At a shiva this week it was very hard to not let a friend's grief become a springboard for me to look at my own. I mean, c'mon...how self absorbed could I be? My friend Sue, while mourning the loss of her mom and offering such beautiful memories to share, had me wondering the very thing we likely all wonder...can they hear us? I'd like to think they can. I'd like to think the times I stop to recall those who are no longer here, "know" I am pausing in their honor...or do they just really prefer I move on down the road, letting them be? It's nice to be thought of but how much is too much?
I lost three babies...one at six weeks and two at 22 and 23 weeks. Being a card carrying member of the miscarriage club isn't something I share often but it is a badge of courage for having survived it. Once you have delivered a baby you aren't bringing home, the fabric of who you are permanently changes. That baby takes a part of you with her and maybe at that moment, both of you agree to never speak of this again. It took me a very long time to embrace those losses...to wonder...to demand an explanation...to go toe to toe with Gd and frankly, I never could. I think he knows I'm still not speaking to him but on some level, I'm sure I will make my peace with it. I may never. I deserve to know why I was forced to give birth to two babies who were taken from me. I just deserve to know. But at the shiva, I couldn't help but wonder...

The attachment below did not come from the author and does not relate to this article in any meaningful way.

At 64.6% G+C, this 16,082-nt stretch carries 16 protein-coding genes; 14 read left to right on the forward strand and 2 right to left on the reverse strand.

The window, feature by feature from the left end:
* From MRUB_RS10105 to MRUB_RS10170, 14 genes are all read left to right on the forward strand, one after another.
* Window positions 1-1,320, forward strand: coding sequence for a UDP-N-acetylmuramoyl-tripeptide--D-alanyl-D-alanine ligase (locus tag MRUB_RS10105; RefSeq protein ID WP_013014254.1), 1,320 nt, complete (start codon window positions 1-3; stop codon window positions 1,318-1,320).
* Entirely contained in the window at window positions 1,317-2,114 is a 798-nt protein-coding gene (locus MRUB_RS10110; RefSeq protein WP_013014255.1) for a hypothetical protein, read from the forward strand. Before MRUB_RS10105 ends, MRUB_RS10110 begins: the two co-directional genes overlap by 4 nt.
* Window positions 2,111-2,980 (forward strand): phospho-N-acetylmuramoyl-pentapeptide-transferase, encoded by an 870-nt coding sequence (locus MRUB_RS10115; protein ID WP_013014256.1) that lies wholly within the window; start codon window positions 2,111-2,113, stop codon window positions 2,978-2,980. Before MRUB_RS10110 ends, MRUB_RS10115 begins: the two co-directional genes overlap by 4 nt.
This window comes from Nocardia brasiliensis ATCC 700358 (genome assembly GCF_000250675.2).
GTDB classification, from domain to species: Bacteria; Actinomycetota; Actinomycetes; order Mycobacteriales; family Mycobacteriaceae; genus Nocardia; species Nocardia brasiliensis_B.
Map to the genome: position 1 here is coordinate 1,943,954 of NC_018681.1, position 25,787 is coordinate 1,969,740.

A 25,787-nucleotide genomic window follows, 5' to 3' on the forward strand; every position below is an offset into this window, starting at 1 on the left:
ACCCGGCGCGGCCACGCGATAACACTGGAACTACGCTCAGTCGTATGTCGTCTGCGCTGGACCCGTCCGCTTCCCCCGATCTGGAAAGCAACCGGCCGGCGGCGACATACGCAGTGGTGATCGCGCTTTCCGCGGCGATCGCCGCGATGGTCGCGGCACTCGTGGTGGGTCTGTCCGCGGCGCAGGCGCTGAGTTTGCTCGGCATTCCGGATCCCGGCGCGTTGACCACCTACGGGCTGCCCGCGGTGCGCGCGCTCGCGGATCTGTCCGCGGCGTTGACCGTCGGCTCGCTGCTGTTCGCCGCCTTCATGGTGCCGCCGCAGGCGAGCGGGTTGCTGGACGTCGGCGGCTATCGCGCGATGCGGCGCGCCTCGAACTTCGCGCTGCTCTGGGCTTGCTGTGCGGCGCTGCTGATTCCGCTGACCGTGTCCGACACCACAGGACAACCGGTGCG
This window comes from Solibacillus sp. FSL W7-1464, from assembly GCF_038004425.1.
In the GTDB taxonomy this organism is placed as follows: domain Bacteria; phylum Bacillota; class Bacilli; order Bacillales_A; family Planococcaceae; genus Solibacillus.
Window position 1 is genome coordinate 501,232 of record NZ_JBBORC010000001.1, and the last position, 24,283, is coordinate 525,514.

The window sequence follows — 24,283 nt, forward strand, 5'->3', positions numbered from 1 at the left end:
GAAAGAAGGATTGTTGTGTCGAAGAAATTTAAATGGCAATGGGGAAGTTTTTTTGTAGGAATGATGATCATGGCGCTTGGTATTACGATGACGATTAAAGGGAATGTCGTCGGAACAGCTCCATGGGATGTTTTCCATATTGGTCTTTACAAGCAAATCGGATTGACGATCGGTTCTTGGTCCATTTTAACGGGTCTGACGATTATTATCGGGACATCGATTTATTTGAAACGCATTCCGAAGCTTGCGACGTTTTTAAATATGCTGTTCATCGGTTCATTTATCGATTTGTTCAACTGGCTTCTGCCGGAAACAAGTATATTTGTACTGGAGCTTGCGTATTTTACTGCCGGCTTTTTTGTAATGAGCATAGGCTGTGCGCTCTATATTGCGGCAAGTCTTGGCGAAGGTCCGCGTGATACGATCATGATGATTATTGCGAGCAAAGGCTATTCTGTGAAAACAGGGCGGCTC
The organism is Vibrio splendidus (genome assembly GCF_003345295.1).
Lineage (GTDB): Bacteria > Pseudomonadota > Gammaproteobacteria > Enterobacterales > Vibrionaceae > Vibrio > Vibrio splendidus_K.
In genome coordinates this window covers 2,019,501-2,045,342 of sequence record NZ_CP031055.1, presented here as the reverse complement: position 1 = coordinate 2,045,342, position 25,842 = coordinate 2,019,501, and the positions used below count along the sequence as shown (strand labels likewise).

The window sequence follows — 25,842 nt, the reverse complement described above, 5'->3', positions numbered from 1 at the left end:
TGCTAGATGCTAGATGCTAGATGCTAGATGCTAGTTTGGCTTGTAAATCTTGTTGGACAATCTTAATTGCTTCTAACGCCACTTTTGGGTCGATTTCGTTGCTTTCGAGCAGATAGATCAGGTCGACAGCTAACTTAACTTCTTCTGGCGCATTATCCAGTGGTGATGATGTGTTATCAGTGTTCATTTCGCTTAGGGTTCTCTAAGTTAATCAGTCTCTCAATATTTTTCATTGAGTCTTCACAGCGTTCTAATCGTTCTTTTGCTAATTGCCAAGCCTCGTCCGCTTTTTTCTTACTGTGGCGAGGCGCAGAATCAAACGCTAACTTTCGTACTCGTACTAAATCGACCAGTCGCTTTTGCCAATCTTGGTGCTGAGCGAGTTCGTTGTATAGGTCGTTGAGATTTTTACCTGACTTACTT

I lost a boy and a girl - the first baby was too early to tell. I later delivered a boy and a girl. Buddhist ideology would say they came back to me...I like that, it brings me some relief. It doesn't replace the pain - hardly - it just makes a nice, neat bow with which to wrap up the two most traumatizing events in our lives. If they aren't here with us and are somehow up, somewhere...maybe they will hear me when I say, I don't think of you because the pain is so immense I can't do it without losing my footing. Maybe that's selfish. Isn't that kind of what a shiva is? For the one left behind? Using my friend's grief as a way to reach out to my own losses felt wrong but as I go back over it in my mind, perhaps it gives me a way to reach my friend on a level playing field while also offering a backdoor window with which to peer in longingly at the souls who passed through my body and my life but left entirely too soon.
We aren't supposed to bury our children. It's wrong. Widows/ers are people who have lost their spouses, orphans are children who lost their parents...there are no words for parents who have lost their babies. It's so unnatural, words have yet to define it.
Perhaps I am touching upon the healing...perhaps I am still really angry...perhaps both. In grief, if you do it right, comes awareness. And through that awareness you embrace a newer model of you.